$recent_url = add_query_arg( 'sort_by', 'recent');

//Default arguments
$args = array(
‘numberposts’ => 10,
‘offset’ => 0,
‘category’ => 0,
‘orderby’ => ‘post_date’,
‘order’ => ‘DESC’,
‘include’ => ,
‘exclude’ => 
,
‘meta_key’ => ,
‘meta_value’ =>
,
‘post_type’ => ‘post’,
‘post_status’ => ‘draft, publish, future, pending, private’,
‘suppress_filters’ => true );

Examples:

//  This would output '/client/?s=word&foo=bar'
echo add_query_arg( 'foo', 'bar' );

//  This would output '/client/?s=word&foo=bar&baz=tiny'
$arr_params = array ( 'foo' => 'bar', 'baz' => 'tiny' );
echo add_query_arg( $arr_params );

More often than not you’ll probably find yourself creating URLs using the following method within the page you’re currently on. In these cases you can use the URL you want to affect as the last parameter.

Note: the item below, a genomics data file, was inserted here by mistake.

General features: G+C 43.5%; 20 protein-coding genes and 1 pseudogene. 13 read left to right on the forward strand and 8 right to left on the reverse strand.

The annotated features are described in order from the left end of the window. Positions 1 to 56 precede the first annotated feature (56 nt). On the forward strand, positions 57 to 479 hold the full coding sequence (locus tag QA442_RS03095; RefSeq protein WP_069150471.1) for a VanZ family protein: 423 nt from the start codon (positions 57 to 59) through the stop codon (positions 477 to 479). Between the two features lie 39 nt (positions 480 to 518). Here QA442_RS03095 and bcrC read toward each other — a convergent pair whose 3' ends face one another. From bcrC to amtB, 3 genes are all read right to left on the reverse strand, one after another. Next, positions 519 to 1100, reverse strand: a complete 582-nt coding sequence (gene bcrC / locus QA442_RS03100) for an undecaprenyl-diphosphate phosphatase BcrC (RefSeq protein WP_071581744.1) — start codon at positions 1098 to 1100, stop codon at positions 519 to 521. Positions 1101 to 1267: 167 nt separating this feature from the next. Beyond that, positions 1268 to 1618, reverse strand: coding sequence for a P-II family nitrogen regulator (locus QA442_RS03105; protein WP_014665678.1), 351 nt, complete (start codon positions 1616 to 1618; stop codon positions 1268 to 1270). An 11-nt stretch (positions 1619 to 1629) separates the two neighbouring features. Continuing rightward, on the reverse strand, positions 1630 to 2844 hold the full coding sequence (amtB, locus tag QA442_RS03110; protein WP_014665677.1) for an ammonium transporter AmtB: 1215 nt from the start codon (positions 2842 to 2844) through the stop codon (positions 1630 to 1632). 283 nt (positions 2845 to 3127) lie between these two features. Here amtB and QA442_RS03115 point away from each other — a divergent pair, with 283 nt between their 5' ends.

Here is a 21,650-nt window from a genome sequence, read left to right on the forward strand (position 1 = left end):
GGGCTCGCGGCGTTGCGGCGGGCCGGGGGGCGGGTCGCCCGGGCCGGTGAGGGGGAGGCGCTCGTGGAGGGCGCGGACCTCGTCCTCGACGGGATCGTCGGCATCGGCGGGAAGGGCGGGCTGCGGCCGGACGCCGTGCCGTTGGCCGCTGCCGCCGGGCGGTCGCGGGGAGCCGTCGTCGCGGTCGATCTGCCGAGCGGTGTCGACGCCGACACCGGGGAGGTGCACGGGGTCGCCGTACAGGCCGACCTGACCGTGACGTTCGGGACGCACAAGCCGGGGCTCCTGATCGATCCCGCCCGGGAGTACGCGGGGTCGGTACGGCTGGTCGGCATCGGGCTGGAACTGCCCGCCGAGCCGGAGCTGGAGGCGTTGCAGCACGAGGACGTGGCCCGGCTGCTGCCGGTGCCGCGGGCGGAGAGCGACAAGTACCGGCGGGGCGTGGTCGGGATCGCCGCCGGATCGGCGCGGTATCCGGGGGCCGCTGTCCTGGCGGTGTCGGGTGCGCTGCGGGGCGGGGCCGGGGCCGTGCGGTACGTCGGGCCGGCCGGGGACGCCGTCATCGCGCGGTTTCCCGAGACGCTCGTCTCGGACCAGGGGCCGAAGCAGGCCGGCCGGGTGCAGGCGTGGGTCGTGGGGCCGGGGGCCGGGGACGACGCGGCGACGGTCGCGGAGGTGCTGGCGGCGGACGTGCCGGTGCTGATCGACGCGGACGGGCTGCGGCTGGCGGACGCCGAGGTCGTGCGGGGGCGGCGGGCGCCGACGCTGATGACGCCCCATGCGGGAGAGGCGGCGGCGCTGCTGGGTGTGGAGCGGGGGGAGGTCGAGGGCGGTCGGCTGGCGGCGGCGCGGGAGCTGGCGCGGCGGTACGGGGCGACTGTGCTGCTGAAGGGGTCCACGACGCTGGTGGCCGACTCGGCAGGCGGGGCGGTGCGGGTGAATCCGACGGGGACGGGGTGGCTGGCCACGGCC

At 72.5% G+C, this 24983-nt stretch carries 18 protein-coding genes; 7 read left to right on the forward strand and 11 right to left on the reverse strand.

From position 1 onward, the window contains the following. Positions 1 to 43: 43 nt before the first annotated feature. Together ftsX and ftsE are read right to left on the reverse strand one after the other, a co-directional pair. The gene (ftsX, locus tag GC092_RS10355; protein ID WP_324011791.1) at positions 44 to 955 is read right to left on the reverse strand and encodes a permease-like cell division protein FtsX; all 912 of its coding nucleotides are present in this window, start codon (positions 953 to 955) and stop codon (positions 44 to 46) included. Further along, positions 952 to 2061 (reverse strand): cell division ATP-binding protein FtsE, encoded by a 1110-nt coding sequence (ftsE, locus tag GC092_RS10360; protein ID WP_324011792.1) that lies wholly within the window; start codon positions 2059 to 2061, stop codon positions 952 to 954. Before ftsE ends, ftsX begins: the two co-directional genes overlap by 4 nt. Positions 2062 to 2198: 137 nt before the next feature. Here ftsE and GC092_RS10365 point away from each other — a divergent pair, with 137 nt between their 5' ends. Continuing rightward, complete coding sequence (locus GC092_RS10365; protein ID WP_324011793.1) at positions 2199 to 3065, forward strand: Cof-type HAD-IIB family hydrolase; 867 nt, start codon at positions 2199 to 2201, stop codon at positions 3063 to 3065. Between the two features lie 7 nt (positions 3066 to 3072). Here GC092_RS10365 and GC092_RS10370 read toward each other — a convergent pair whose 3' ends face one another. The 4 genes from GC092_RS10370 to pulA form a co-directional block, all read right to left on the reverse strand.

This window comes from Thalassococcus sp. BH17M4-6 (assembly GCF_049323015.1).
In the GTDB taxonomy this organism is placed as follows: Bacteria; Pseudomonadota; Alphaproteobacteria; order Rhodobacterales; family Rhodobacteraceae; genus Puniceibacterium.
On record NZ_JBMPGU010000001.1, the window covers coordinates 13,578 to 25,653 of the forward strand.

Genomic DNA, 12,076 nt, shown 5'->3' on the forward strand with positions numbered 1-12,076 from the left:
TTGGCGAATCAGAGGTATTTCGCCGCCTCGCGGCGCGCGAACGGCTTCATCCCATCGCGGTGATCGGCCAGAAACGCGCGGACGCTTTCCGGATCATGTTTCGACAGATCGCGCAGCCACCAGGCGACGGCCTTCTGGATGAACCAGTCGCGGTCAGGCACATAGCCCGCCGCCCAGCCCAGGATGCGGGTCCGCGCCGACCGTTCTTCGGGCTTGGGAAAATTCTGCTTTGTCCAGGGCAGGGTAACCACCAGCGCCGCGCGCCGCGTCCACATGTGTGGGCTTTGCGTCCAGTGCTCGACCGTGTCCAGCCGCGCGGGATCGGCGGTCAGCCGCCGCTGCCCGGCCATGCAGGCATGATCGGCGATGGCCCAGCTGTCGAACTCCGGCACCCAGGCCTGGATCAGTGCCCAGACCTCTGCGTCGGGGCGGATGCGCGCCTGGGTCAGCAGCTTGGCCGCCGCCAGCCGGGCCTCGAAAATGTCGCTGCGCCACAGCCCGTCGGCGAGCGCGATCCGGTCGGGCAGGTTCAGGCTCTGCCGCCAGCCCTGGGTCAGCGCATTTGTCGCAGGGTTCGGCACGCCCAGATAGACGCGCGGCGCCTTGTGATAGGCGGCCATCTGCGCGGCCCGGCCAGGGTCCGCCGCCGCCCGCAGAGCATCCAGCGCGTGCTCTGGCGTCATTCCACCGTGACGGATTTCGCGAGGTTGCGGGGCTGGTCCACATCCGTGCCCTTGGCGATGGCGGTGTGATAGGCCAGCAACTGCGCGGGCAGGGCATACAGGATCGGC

//  This would output 'http://blog.example.com/2009/04/16/?hello=world'
echo add_query_arg( 'hello', 'world', 'http://blog.example.com/2009/04/16/' );

Since get_permalink() returns a full URL, you could use that when you want to add variables to a post’s page.

//  This would output whatever the URL to post ID 9 is, with 'hello=there' appended with either ? or &, depending on what's needed
echo add_query_arg( 'hello', 'there', get_permalink(9) );

Removing values and setting via an associative array:

$query = 'http://example.com/link?foo=bar';
$new_query = add_query_arg(array('foo' => false, 'baz' => 'qux'), $query);
// result: http://example.com/link?baz=qux

Other Reference:

http://trotterway.com/538/wordpress-url-query-string

Advertisements